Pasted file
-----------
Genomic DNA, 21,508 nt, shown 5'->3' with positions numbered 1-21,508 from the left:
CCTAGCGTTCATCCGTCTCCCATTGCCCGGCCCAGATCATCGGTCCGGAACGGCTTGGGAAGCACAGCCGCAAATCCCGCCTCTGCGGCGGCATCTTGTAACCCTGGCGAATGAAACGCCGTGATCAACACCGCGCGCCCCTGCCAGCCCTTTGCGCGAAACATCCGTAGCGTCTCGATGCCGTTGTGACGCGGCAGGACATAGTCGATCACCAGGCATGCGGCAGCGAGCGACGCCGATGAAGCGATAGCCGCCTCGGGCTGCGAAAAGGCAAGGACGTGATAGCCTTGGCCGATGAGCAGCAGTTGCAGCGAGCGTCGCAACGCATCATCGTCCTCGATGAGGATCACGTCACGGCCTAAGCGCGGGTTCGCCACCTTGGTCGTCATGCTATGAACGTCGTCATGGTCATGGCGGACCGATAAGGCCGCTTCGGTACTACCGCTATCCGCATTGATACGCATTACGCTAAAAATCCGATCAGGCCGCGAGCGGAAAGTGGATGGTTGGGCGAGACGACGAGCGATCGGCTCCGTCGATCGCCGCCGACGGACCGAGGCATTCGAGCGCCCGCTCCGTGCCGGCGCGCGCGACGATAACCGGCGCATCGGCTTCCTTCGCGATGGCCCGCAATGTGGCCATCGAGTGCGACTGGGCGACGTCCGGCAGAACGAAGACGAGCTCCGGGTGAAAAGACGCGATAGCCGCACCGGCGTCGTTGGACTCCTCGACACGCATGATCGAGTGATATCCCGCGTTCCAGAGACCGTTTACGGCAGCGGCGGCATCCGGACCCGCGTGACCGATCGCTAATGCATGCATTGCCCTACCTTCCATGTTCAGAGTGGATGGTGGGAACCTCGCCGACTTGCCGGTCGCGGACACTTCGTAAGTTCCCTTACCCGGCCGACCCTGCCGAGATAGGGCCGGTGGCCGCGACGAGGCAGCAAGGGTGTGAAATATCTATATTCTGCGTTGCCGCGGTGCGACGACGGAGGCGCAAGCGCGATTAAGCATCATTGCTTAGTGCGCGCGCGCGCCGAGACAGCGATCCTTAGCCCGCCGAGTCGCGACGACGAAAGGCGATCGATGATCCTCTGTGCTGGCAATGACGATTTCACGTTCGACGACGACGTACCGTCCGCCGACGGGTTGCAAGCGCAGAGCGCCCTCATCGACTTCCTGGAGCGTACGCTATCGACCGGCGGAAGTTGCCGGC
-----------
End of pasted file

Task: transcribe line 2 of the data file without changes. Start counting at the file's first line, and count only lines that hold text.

CCTAGCGTTCATCCGTCTCCCATTGCCCGGCCCAGATCATCGGTCCGGAACGGCTTGGGAAGCACAGCCGCAAATCCCGCCTCTGCGGCGGCATCTTGTAACCCTGGCGAATGAAACGCCGTGATCAACACCGCGCGCCCCTGCCAGCCCTTTGCGCGAAACATCCGTAGCGTCTCGATGCCGTTGTGACGCGGCAGGACATAGTCGATCACCAGGCATGCGGCAGCGAGCGACGCCGATGAAGCGATAGCCGCCTCGGGCTGCGAAAAGGCAAGGACGTGATAGCCTTGGCCGATGAGCAGCAGTTGCAGCGAGCGTCGCAACGCATCATCGTCCTCGATGAGGATCACGTCACGGCCTAAGCGCGGGTTCGCCACCTTGGTCGTCATGCTATGAACGTCGTCATGGTCATGGCGGACCGATAAGGCCGCTTCGGTACTACCGCTATCCGCATTGATACGCATTACGCTAAAAATCCGATCAGGCCGCGAGCGGAAAGTGGATGGTTGGGCGAGACGACGAGCGATCGGCTCCGTCGATCGCCGCCGACGGACCGAGGCATTCGAGCGCCCGCTCCGTGCCGGCGCGCGCGACGATAACCGGCGCATCGGCTTCCTTCGCGATGGCCCGCAATGTGGCCATCGAGTGCGACTGGGCGACGTCCGGCAGAACGAAGACGAGCTCCGGGTGAAAAGACGCGATAGCCGCACCGGCGTCGTTGGACTCCTCGACACGCATGATCGAGTGATATCCCGCGTTCCAGAGACCGTTTACGGCAGCGGCGGCATCCGGACCCGCGTGACCGATCGCTAATGCATGCATTGCCCTACCTTCCATGTTCAGAGTGGATGGTGGGAACCTCGCCGACTTGCCGGTCGCGGACACTTCGTAAGTTCCCTTACCCGGCCGACCCTGCCGAGATAGGGCCGGTGGCCGCGACGAGGCAGCAAGGGTGTGAAATATCTATATTCTGCGTTGCCGCGGTGCGACGACGGAGGCGCAAGCGCGATTAAGCATCATTGCTTAGTGCGCGCGCGCGCCGAGACAGCGATCCTTAGCCCGCCGAGTCGCGACGACGAAAGGCGATCGATGATCCTCTGTGCTGGCAATGACGATTTCACGTTCGACGACGACGTACCGTCCGCCGACGGGTTGCAAGCGCAGAGCGCCCTCATCGACTTCCTGGAGCGTACGCTATCGACCGGCGGAAGTTGCCGGC